Boston, MA, January 28, 2015 – Fish & Richardson announced today that it won a jury verdict in federal district court in Boston for Adobe Systems Inc. in a patent infringement case brought by EveryScape, Inc., a software company based in Newton, Massachusetts. After a two-week trial, the jury deliberated for only three hours before returning a verdict on January 23, 2015 that EveryScape’s patents were invalid as both anticipated and obvious in view of the prior art.
EveryScape sued Adobe in September 2010 alleging that Adobe’s Photoshop software infringed two EveryScape patents, which EveryScape alleged covered a perspective clone brush found in a Photoshop filter. The Photoshop filter in question, called Vanishing Point, can be used to edit in perspective, for example, in architectural and building photographs. EveryScape asked for millions of dollars in damages from Adobe.
In July 2014, U.S. District Judge Richard G. Stearns granted EveryScape's motion for summary judgment of its '374 and '022 patents, since Adobe had conceded the claims ultimately to be tried covered its product. At issue at trial was whether or not the patents were valid.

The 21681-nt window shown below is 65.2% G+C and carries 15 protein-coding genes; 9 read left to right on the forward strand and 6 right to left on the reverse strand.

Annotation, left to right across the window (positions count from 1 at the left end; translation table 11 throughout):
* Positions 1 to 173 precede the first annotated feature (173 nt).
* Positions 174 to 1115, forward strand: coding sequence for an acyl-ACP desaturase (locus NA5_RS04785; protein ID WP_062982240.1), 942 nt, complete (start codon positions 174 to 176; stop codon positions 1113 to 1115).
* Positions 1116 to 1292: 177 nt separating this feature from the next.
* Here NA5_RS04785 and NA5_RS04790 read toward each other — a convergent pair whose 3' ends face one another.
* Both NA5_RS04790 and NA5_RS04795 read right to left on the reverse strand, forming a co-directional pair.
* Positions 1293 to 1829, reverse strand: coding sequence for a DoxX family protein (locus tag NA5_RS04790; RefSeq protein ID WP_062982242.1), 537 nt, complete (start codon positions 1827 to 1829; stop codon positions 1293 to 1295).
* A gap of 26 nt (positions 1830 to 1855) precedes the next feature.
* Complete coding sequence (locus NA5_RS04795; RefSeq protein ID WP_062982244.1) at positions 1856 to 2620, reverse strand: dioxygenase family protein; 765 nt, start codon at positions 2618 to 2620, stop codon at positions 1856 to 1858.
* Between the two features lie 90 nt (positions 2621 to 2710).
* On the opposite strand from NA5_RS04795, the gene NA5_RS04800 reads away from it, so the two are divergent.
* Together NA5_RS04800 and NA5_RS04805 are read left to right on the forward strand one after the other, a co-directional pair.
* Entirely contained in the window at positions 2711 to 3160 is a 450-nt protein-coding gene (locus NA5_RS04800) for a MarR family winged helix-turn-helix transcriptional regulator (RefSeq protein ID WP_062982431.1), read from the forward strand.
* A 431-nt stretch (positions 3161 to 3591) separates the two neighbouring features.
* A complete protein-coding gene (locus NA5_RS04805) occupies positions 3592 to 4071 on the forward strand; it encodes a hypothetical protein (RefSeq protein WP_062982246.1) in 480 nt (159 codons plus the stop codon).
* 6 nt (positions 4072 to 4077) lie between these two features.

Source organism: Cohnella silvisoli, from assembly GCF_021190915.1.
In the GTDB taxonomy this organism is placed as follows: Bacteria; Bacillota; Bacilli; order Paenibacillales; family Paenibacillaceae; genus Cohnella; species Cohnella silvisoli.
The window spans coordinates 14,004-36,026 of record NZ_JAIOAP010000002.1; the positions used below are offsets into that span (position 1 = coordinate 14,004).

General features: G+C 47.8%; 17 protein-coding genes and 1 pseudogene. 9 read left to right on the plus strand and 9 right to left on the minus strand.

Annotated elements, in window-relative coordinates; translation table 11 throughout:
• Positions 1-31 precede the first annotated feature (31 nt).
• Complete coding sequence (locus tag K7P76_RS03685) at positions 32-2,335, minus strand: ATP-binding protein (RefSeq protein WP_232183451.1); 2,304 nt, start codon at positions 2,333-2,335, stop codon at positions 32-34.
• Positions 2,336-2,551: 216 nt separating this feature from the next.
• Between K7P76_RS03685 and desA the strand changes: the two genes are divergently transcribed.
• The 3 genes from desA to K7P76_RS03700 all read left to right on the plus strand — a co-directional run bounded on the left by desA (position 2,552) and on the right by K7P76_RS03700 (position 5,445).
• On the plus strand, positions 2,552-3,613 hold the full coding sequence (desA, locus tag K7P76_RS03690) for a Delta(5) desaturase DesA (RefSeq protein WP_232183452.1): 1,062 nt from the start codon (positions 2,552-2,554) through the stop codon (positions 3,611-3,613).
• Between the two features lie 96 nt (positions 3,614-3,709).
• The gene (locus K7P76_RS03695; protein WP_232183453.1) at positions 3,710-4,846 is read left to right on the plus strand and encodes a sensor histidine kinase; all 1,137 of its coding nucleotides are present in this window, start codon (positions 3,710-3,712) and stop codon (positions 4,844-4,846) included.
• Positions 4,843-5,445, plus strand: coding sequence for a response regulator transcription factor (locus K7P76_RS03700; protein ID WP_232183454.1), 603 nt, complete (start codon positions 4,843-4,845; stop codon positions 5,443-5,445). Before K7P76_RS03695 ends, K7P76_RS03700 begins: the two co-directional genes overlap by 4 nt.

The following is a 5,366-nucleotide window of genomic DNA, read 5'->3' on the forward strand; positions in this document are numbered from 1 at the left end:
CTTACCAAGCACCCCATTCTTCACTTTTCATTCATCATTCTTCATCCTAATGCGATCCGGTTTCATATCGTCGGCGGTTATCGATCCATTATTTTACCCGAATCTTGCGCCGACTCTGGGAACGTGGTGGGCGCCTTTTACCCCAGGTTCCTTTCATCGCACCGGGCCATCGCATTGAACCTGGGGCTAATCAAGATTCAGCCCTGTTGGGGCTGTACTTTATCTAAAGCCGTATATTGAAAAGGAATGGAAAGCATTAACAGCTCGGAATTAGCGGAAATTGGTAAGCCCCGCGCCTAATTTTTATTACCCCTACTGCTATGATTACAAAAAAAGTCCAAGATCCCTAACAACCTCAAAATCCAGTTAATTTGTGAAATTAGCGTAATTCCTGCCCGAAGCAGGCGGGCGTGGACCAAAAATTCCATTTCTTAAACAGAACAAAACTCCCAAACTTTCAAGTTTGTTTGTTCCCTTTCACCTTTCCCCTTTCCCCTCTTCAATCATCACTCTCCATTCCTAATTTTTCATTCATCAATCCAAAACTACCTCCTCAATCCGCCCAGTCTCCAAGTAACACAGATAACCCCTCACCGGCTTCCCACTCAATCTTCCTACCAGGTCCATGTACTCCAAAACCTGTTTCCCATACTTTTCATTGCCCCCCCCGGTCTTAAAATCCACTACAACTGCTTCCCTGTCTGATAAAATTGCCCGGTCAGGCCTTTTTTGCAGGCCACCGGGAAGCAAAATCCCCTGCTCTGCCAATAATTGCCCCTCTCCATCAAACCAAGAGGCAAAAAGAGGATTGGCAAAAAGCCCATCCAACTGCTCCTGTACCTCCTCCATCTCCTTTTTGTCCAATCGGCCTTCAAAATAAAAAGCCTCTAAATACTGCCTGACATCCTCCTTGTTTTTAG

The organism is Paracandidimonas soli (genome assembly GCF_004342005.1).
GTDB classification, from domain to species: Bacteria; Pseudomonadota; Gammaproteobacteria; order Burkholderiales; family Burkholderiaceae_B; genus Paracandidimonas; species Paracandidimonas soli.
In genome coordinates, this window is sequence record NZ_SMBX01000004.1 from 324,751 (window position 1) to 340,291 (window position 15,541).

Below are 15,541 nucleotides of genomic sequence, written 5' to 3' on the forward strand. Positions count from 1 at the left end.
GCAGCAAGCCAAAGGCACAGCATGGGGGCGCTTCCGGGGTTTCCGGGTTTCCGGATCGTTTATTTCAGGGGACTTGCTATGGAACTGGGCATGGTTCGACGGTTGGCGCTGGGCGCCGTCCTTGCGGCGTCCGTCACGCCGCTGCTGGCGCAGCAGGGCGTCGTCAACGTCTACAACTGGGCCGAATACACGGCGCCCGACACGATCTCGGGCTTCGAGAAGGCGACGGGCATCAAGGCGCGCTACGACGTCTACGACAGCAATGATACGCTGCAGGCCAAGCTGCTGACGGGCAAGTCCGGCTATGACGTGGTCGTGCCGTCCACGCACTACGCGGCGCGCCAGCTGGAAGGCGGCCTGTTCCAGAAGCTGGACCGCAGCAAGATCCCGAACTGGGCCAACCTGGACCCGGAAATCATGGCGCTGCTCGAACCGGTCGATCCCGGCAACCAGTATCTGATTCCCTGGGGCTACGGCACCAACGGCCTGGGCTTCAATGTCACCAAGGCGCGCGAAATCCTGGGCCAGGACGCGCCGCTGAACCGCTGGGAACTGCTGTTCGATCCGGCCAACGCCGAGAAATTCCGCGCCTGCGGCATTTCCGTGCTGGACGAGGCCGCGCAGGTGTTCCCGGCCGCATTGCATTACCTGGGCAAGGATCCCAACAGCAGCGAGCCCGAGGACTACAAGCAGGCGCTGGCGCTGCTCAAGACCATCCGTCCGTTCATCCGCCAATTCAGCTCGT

“This is a win not just for Adobe, but for everyone who respects the difference between proprietary intellectual property and the public domain,” said Frank Scherkenbach, a principal of Fish & Richardson who was lead trial counsel for Adobe. “These patents covered public domain technology that everyone, including Adobe, should be free to use.”
The Fish trial team representing Adobe included Adam Kessel, also a Principal in Fish’s Boston office. “Adobe’s position all along has been that these patents are invalid. We said that when this case started five years ago. With this verdict, the jury agreed,” added Kessel.
Fish & Richardson is a global patent, intellectual property (IP) litigation, and commercial litigation law firm with more than 400 attorneys and technology specialists across the U.S. and Europe. Fish has been named the #1 patent litigation firm in the U.S. for 11 consecutive years. Fish has been winning cases worth billions in controversy – often by making new law – for the most innovative clients and influential industry leaders since 1878. For more information, visit www.fr.com.
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